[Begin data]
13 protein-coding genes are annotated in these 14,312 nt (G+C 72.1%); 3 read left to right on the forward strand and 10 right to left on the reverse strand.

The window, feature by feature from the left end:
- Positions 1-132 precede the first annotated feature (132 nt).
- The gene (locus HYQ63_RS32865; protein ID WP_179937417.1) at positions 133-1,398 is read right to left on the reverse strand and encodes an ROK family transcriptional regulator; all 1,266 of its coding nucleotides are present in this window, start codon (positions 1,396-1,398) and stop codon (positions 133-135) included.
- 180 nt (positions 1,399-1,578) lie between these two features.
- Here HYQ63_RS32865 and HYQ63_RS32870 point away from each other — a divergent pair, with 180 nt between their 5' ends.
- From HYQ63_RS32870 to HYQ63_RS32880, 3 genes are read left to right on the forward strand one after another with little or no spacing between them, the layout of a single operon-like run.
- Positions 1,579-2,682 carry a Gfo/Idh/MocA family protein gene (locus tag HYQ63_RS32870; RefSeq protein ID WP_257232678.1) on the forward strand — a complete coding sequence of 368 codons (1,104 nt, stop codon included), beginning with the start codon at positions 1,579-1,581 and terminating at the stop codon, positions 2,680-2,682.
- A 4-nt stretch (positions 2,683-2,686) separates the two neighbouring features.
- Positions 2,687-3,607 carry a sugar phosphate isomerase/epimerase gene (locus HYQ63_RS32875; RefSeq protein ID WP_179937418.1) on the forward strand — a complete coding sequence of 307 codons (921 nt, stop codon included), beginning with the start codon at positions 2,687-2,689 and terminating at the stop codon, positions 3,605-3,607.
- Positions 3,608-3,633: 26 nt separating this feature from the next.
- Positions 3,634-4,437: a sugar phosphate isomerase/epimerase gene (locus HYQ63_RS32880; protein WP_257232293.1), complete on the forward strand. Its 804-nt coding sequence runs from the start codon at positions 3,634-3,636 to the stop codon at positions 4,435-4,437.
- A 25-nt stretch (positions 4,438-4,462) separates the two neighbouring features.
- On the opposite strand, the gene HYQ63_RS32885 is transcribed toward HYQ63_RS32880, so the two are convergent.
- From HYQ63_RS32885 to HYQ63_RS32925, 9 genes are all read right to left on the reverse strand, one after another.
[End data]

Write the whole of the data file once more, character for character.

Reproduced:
13 protein-coding genes are annotated in these 14,312 nt (G+C 72.1%); 3 read left to right on the forward strand and 10 right to left on the reverse strand.

The window, feature by feature from the left end:
- Positions 1-132 precede the first annotated feature (132 nt).
- The gene (locus HYQ63_RS32865; protein ID WP_179937417.1) at positions 133-1,398 is read right to left on the reverse strand and encodes an ROK family transcriptional regulator; all 1,266 of its coding nucleotides are present in this window, start codon (positions 1,396-1,398) and stop codon (positions 133-135) included.
- 180 nt (positions 1,399-1,578) lie between these two features.
- Here HYQ63_RS32865 and HYQ63_RS32870 point away from each other — a divergent pair, with 180 nt between their 5' ends.
- From HYQ63_RS32870 to HYQ63_RS32880, 3 genes are read left to right on the forward strand one after another with little or no spacing between them, the layout of a single operon-like run.
- Positions 1,579-2,682 carry a Gfo/Idh/MocA family protein gene (locus tag HYQ63_RS32870; RefSeq protein ID WP_257232678.1) on the forward strand — a complete coding sequence of 368 codons (1,104 nt, stop codon included), beginning with the start codon at positions 1,579-1,581 and terminating at the stop codon, positions 2,680-2,682.
- A 4-nt stretch (positions 2,683-2,686) separates the two neighbouring features.
- Positions 2,687-3,607 carry a sugar phosphate isomerase/epimerase gene (locus HYQ63_RS32875; RefSeq protein ID WP_179937418.1) on the forward strand — a complete coding sequence of 307 codons (921 nt, stop codon included), beginning with the start codon at positions 2,687-2,689 and terminating at the stop codon, positions 3,605-3,607.
- Positions 3,608-3,633: 26 nt separating this feature from the next.
- Positions 3,634-4,437: a sugar phosphate isomerase/epimerase gene (locus HYQ63_RS32880; protein WP_257232293.1), complete on the forward strand. Its 804-nt coding sequence runs from the start codon at positions 3,634-3,636 to the stop codon at positions 4,435-4,437.
- A 25-nt stretch (positions 4,438-4,462) separates the two neighbouring features.
- On the opposite strand, the gene HYQ63_RS32885 is transcribed toward HYQ63_RS32880, so the two are convergent.
- From HYQ63_RS32885 to HYQ63_RS32925, 9 genes are all read right to left on the reverse strand, one after another.